Across the globe, many of the very same issues that haunt Chevron in its global operations are everpresent at its century-old Richmond refinery.

In Richmond, the oil company's chief critic has long been Communities for a Better Environment, a grassroots group focused on industrial pollution issues impacting low-income communities of color. The group's key objective these days is to stop Chevron from processing dirtier crude such as Alberta tar sands at the Richmond refinery. Tar sands are one of the dirtiest forms of crude oil. Development contributes to clear-cutting of the Boreal Forest in Canada — the largest terrestrial carbon sink in the world — and emits three to five times as many greenhouse gas emissions as other more traditional forms of crude oil.

The company recently suffered a loss when the Contra Costa Superior Court ruled that Chevron's environmental impact report assessing proposed changes at the refinery was inadequate. At the moment, it is unclear how the company will respond. The ruling has halted construction activity necessary to process tar sands, stranding 1,100 union workers, pitting their jobs against the activists and local citizens worried about public health.

Another key environmental issue at Richmond is the burning of waste gases. While some refineries recycle these waste gases — reducing such flaring by 80 percent — Chevron has historically maintained that such practices were "not economically feasible" at the Richmond site. But Communities for a Better Environment has estimated that revenue generated by just seventeen minutes of Richmond refinery operations could fund the $100 million upgrades necessary to make the facility state-of-the-art when it comes to these gases.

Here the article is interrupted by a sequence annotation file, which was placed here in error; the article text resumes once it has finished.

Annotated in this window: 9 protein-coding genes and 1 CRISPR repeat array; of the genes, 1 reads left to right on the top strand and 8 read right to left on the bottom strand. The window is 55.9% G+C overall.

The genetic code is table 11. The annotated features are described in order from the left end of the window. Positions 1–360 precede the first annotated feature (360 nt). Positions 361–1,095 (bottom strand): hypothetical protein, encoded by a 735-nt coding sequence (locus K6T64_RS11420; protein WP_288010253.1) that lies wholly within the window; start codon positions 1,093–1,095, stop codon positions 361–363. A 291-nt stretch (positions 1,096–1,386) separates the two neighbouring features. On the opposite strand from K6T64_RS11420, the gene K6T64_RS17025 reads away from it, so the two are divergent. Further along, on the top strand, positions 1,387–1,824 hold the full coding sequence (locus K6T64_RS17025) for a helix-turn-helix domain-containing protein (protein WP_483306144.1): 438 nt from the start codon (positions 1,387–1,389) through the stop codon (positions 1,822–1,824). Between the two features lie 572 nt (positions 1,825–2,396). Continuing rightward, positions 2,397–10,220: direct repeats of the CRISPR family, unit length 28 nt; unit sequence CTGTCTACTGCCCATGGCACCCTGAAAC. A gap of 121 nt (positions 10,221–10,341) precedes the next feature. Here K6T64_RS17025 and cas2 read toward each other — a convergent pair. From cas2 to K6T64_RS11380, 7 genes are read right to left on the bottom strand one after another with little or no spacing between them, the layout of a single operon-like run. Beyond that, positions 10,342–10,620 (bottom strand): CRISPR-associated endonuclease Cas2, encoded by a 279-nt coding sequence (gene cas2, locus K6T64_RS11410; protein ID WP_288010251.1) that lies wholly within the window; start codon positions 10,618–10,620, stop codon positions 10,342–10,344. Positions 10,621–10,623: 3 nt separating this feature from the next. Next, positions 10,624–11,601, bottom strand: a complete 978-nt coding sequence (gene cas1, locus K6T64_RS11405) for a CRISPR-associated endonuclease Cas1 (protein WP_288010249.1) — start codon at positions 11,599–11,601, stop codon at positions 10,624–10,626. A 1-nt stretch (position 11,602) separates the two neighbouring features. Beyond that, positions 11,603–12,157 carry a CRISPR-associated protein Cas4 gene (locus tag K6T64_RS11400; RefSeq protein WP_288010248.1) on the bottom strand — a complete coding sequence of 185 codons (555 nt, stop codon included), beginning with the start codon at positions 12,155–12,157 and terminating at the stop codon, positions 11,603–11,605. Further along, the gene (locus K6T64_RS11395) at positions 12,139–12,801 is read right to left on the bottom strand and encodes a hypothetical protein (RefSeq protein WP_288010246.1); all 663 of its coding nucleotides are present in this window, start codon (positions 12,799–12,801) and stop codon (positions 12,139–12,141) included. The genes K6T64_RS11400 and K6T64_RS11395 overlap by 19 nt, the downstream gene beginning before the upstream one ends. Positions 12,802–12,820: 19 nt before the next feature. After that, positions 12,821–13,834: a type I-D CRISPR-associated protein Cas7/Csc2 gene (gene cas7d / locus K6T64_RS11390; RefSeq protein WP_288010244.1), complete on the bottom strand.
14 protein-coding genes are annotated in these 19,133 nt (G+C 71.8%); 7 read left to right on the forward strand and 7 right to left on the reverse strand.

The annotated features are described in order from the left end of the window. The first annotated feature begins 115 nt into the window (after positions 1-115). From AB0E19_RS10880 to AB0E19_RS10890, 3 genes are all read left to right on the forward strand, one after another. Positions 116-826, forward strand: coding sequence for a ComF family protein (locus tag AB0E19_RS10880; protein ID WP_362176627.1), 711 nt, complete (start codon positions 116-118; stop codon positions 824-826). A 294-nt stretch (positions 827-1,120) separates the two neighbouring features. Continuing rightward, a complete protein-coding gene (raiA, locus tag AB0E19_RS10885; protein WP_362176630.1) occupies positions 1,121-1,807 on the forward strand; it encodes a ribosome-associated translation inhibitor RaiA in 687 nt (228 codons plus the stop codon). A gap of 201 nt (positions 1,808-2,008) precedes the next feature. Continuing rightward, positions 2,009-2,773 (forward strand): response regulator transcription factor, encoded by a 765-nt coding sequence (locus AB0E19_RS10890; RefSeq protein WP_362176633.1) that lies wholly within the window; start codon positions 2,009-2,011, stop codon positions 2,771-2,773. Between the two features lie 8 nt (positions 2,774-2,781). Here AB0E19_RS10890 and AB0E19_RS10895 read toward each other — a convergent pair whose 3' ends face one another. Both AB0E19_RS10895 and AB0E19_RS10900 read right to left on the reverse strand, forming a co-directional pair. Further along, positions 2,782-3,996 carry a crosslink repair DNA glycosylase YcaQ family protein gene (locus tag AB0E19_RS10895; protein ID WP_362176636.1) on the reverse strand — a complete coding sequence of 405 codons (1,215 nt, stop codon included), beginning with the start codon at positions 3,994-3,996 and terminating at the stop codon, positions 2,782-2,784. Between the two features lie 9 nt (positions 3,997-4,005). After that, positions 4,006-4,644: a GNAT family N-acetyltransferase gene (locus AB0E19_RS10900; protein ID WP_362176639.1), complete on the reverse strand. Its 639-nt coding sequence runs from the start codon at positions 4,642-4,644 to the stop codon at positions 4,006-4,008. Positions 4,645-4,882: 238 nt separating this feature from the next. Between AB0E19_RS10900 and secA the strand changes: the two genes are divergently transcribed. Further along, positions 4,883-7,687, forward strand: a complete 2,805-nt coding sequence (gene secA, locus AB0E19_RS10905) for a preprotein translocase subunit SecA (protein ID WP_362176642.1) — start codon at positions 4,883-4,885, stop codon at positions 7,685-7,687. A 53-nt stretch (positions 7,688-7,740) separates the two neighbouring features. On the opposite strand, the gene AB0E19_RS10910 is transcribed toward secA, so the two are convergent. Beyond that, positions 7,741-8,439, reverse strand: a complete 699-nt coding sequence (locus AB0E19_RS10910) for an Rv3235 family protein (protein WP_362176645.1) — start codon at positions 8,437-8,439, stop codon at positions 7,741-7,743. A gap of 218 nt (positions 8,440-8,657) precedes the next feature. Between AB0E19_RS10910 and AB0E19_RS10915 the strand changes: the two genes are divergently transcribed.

Jessica Tovar, a local organizer for Communities for a Better Environment, pointed out that residents of Richmond's nearby Iron Triangle neighborhood suffer from asthma, cancer and other acute symptoms on a daily basis. "Chevron is not the only polluter, but their refinery is the largest [pollution source]," Tovar said, "and is one of the largest contributors to global warming in the San Francisco Bay Area." She noted that Chevron itself has described the boilers at the Richmond facility as "vintage," and Tovar added that the thirty- to fifty-year-old pipes are "more likely to create explosions than new ones." Since its environmental impact report was rejected, Chevron has "postponed indefinitely" all promised upgrades to the Richmond refinery complex. "The most important upgrades from a public safety perspective are now not going forward," she said.

Referring to the $100 million upgrade needed to halt the flaring of waste gases, Torm Nompraseurt, a senior organizer for Asian Pacific Environmental Network, said, "This system would serve the community for a long, long time. Our response to Chevron is that our lives are not that cheap — even if we are poor."